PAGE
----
Lessons from the Literature

2020; Volume 21, No 8, August

Under My Microscope

Dr. Tania Pastrana. Used with permission.

IAHPC Research Advisor Dr. Tania Pastrana selects one article from recently published medical literature and describes why it is worthwhile.

Clinical Research in Cancer Palliative Care: A metaresearch analysis

Vinches M, Neven A, Fenwarth L, Terada M, Rossi G, et al. BMJ Supportive Palliat Care 2020; 10(2): 249-258. DOI: 10.1136/bmjspcare-2019-002086

Best practice palliative care calls for evidence-based interventions. To compile evidence, we need research. Palliative care is one of the pillars of cancer care; many cancer patients need it. However, there is limited evidence-based care for patients with oncological conditions in palliative care and end-of-life settings.

The authors conducted a metaresearch analysis of the clinicaltrials.gov database to evaluate how clinical research on palliative care is conducted within the setting of advanced cancer.

They sought observational and interventional studies registered before January 1, 2019 that recruited patients with cancer and investigated issues relevant to palliative care (search terms: anxiety, appetite, cognitive function, constipation, depression, dyspnea, emotional function, fatigue, nausea, pain, palliative, quality of life, sleep disturbance, and social function).

The results are interesting.

“Of 3,950 identified studies, 514 were included. The most frequent reason for exclusion was cancer-directed therapy (2,491). In 2007–2012, 161 studies were registered versus 245 in 2013–2018. Included studies were interventional (84%) or observational (16%). Most studies were monocentric (60%), sponsored by academia (79%), and conducted in North America (57%) or Europe (25%). Seventy-nine percent of studies evaluated a heterogeneous population (>1 tumor type). Interventional studies most frequently investigated systemic drugs (34%), behavioral interventions (29%), and procedures for pain (24%). Pain, quality of life, and physical function were the most frequently studied research domains (188, 95 and 52 studies, respectively). The most applied primary outcome measures were efficacy/symptom control (61%), quality of life (14%) and feasibility (12%). Only 16% of the closed studies had published results in PubMed.”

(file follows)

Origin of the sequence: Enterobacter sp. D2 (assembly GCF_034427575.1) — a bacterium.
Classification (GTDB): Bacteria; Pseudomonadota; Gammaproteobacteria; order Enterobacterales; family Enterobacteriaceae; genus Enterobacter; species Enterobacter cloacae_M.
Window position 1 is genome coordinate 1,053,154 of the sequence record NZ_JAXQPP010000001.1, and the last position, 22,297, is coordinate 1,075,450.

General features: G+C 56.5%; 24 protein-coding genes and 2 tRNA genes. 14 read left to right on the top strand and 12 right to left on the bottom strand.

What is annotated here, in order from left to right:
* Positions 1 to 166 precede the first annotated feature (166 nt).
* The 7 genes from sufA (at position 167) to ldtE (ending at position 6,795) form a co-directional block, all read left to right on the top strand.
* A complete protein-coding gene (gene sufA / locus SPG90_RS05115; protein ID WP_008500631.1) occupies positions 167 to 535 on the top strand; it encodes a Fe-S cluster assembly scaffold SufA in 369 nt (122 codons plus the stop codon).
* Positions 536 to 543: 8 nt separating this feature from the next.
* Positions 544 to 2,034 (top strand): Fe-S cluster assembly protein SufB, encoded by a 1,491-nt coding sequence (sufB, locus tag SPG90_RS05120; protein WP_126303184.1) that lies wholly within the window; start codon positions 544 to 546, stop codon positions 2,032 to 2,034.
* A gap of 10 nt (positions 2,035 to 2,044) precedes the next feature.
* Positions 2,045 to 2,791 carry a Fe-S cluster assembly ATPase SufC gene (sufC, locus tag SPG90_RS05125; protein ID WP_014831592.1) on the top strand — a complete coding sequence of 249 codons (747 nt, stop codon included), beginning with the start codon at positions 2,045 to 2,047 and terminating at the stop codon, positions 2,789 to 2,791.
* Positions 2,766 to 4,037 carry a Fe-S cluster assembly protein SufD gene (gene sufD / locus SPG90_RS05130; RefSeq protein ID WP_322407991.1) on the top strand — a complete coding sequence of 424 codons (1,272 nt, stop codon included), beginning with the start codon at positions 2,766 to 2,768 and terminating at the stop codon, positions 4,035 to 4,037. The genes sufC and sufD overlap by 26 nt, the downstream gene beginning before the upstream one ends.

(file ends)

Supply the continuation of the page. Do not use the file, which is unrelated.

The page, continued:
Unfortunately, the authors found methodological issues and lack of reporting as limitations and suggest greater effort to improve clinical research that supports evidence-based palliative care for patients with incurable cancer.

Looking on the bright side, this is a motivating study for researchers!

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Objective: This metaresearch of the clinicaltrials.gov database aims to evaluate how clinical research on palliative care is conducted within the setting of advanced cancer.

Methods: Clinicaltrials.gov was searched to identify registered studies recruiting patients with cancer, and investigating issues relevant to palliative care. The European Organisation for Research and Treatment of Cancer QLQ-C15-PAL (Quality of Life in palliative cancer care patients) questionnaire was taken into account to define the research domains of interest. Studies investigating cancer-directed therapy, management of cancer treatment-related adverse events and diagnostic tests were excluded. Publication status was crosschecked using PubMed.

Results: Of 3950 identified studies, 514 were included. The most frequent reason for exclusion was cancer-directed therapy (2491). In 2007–2012, 161 studies were registered versus 245 in 2013–2018. Included studies were interventional (84%) or observational (16%). Most studies were monocentric (60%), sponsored by academia (79%), and conducted in North America (57%) or Europe (25%). Seventy-nine per cent of studies evaluated a heterogeneous population (>1 tumour type). Interventional studies most frequently investigated systemic drugs (34%), behavioural interventions (29%) and procedures for pain (24%). Pain, quality of life and physical function were the most frequently studied research domains (188, 95 and 52 studies, respectively). The most applied primary outcome measures were efficacy/symptom control (61%), quality of life (14%) and feasibility (12%). Only 16% of the closed studies had published results in PubMed.